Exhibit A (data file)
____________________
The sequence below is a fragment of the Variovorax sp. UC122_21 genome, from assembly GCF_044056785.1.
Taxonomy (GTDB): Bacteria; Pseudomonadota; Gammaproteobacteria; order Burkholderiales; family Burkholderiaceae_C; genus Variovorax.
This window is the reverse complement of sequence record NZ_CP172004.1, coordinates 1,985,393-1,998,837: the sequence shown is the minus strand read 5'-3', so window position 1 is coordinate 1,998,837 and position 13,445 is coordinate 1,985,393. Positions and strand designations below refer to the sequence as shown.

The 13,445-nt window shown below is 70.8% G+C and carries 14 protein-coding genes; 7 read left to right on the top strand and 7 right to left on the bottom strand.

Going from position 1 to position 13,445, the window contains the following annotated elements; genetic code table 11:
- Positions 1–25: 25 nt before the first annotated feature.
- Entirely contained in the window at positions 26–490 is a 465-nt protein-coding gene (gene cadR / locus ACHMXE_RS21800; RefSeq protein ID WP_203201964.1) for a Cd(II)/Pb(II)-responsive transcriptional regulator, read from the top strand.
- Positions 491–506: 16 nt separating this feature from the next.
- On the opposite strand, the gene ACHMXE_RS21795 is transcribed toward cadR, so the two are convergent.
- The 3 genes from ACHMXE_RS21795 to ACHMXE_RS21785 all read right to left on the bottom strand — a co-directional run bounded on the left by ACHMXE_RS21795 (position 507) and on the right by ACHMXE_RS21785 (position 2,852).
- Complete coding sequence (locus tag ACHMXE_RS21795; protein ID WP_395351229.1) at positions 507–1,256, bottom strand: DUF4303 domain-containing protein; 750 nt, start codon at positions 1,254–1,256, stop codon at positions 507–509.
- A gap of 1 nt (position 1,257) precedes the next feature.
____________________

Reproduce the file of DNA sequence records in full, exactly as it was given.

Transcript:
The sequence below is a fragment of the Variovorax sp. UC122_21 genome, from assembly GCF_044056785.1.
Taxonomy (GTDB): Bacteria; Pseudomonadota; Gammaproteobacteria; order Burkholderiales; family Burkholderiaceae_C; genus Variovorax.
This window is the reverse complement of sequence record NZ_CP172004.1, coordinates 1,985,393-1,998,837: the sequence shown is the minus strand read 5'-3', so window position 1 is coordinate 1,998,837 and position 13,445 is coordinate 1,985,393. Positions and strand designations below refer to the sequence as shown.

The 13,445-nt window shown below is 70.8% G+C and carries 14 protein-coding genes; 7 read left to right on the top strand and 7 right to left on the bottom strand.

Going from position 1 to position 13,445, the window contains the following annotated elements; genetic code table 11:
- Positions 1–25: 25 nt before the first annotated feature.
- Entirely contained in the window at positions 26–490 is a 465-nt protein-coding gene (gene cadR / locus ACHMXE_RS21800; RefSeq protein ID WP_203201964.1) for a Cd(II)/Pb(II)-responsive transcriptional regulator, read from the top strand.
- Positions 491–506: 16 nt separating this feature from the next.
- On the opposite strand, the gene ACHMXE_RS21795 is transcribed toward cadR, so the two are convergent.
- The 3 genes from ACHMXE_RS21795 to ACHMXE_RS21785 all read right to left on the bottom strand — a co-directional run bounded on the left by ACHMXE_RS21795 (position 507) and on the right by ACHMXE_RS21785 (position 2,852).
- Complete coding sequence (locus tag ACHMXE_RS21795; protein ID WP_395351229.1) at positions 507–1,256, bottom strand: DUF4303 domain-containing protein; 750 nt, start codon at positions 1,254–1,256, stop codon at positions 507–509.
- A gap of 1 nt (position 1,257) precedes the next feature.